The Times of London finds the long-lost relatives Barack Obama could not, but does this really have anything to do with the election?  Zeituni Onyango played a memorable role in Obama’s memoir Dreams from My Father, but now lives in a public-housing project in Boston.  The “Uncle Omar” that Obama called “lost” has also re-emerged in scruffier surroundings:

Barack Obama has lived one version of the American Dream that has taken him to the steps of the White House. But a few miles from where the Democratic presidential candidate studied at Harvard, his Kenyan aunt and uncle, immigrants living in modest circumstances in Boston, have a contrasting American story.

Zeituni Onyango, the aunt so affectionately described in Mr Obama’s best-selling memoir Dreams from My Father, lives in a disabled-access flat on a rundown public housing estate in South Boston.

A second relative believed to be the long-lost “Uncle Omar” described in the book was beaten by armed robbers with a “sawed-off rifle” while working in a corner shop in the Dorchester area of the city. He was later evicted from his one-bedroom flat for failing to pay $2,324.20 (£1,488) arrears, according to the Boston Housing Court. …

In his book Mr Obama writes that “Uncle Omar” had gone missing after moving to Boston in the 1960s – a quarter-century before Mr Obama first visited his family in Kenya. Aunt Zeituni is now also living in Boston, and recently made a $260 campaign contribution to her nephew’s presidential bid from a work address in the city.

Neither person proved particularly difficult to find.  Ms. Onyango had been quoted in one or two articles in the Boston press.  Omar, now going by his actual given name Obama Onyango, had been attacked in a robbery in the mid-90s, when Obama began writing his memoir.  Certainly, Barack Obama has been easy to find if Aunt Zeituni and Uncle Omar wanted to find him.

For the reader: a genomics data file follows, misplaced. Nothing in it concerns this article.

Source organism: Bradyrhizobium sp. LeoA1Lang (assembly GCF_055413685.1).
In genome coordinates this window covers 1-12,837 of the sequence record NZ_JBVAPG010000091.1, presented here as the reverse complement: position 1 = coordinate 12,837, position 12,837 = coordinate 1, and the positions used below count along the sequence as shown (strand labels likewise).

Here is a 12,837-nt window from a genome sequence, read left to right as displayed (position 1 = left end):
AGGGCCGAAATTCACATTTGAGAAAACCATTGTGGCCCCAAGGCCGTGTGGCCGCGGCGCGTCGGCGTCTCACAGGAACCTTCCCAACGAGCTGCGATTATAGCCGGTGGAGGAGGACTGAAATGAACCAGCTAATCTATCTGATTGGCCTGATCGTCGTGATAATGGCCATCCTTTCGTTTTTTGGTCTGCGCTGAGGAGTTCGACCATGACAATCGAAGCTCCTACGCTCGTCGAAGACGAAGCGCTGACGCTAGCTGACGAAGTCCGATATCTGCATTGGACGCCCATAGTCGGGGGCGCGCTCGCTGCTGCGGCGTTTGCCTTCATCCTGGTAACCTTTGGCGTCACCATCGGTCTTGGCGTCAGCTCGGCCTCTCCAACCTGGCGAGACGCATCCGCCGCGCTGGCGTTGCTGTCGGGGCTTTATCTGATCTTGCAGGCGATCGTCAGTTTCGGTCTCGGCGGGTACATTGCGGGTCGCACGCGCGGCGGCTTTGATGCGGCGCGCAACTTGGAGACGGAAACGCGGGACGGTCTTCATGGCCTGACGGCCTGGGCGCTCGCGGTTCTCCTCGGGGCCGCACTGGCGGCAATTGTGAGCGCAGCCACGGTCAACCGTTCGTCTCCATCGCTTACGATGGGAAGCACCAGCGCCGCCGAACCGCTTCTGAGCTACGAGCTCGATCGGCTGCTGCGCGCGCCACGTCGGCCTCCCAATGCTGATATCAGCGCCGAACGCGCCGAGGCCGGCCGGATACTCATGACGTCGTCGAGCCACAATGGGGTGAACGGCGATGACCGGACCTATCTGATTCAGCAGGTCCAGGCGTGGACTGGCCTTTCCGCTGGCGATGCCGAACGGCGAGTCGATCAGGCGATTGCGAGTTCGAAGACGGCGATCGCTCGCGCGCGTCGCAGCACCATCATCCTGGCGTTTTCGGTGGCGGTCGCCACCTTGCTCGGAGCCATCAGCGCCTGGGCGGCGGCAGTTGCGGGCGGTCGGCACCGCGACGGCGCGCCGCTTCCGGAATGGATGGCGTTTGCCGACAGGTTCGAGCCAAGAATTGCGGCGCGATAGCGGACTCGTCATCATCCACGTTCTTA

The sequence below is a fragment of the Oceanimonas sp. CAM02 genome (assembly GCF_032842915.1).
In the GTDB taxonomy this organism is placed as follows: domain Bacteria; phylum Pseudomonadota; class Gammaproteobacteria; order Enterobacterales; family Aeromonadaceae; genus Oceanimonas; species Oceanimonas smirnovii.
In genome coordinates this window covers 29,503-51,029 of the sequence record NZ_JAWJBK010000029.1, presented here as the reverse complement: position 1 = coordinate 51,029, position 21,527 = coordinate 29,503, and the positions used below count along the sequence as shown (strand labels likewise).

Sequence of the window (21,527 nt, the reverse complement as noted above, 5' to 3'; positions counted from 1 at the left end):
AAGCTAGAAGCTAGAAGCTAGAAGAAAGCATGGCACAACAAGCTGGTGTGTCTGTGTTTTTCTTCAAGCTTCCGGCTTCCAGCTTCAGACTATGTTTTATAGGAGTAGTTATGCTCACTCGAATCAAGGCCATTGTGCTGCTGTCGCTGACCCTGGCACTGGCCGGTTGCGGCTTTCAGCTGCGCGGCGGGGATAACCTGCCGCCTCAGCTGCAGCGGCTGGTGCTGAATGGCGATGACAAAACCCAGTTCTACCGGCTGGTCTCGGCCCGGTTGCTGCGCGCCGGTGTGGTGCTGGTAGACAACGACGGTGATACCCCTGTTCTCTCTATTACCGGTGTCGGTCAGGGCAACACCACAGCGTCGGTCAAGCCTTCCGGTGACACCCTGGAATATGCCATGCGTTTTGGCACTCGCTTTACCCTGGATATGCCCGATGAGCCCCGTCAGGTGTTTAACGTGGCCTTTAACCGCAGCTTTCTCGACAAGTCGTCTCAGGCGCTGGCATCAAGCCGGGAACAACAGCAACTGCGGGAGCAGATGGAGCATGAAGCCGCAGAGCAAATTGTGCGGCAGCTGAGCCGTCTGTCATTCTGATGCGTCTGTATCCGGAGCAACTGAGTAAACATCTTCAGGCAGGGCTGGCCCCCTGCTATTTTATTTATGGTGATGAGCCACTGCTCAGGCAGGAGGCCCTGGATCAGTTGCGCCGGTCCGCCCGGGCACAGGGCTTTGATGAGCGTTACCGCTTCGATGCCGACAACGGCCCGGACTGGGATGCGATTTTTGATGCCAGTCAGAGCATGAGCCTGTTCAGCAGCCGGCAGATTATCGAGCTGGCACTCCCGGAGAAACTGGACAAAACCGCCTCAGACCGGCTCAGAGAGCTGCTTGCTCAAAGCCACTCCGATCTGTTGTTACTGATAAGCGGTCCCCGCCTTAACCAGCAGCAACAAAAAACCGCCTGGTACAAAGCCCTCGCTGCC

Does this really mean much of anything in this election?  If it means anything at all, it would only work as a rebuttal to Obama’s accusation about Americans in the Saddleback Forum, when he accused his fellow countrymen of being uncharitable:

“Americans’ greatest moral failure in my lifetime,” he said, “has been that we still don’t abide by that basic precept in Matthew that whatever you do for the least of my brothers, you do for me.”

As with Obama’s half-brother George in Kenya, the financial plight of Obama’s relatives challenge the wealthy, successful Obama much more specifically than Obama challenged Americans in that forum.  Matthew speaks of all men as brothers, but a failure to care for family speaks much louder than a failure to care for strangers.  It makes Obama look a little hypocritical, especially after featuring Zeituni and Omar in one of the books that now provide a healthy income for the presidential candidate.  Obama may want to recall the Gospel passages about motes, beams, and thine own eye before lecturing America on Matthew.

Otherwise, though, this seems unremarkable to me.  Judging from my e-mail, it’s a popular link this morning, but most of us have extended family in various economic situations.  Applying the same mote-beam-eye standard, how many of us send money to those less fortunate among distant cousins, or even relatively close family?  And does this really say anything germane about the vote we all will cast in five days — or will we be more rightly focused on policies and experience?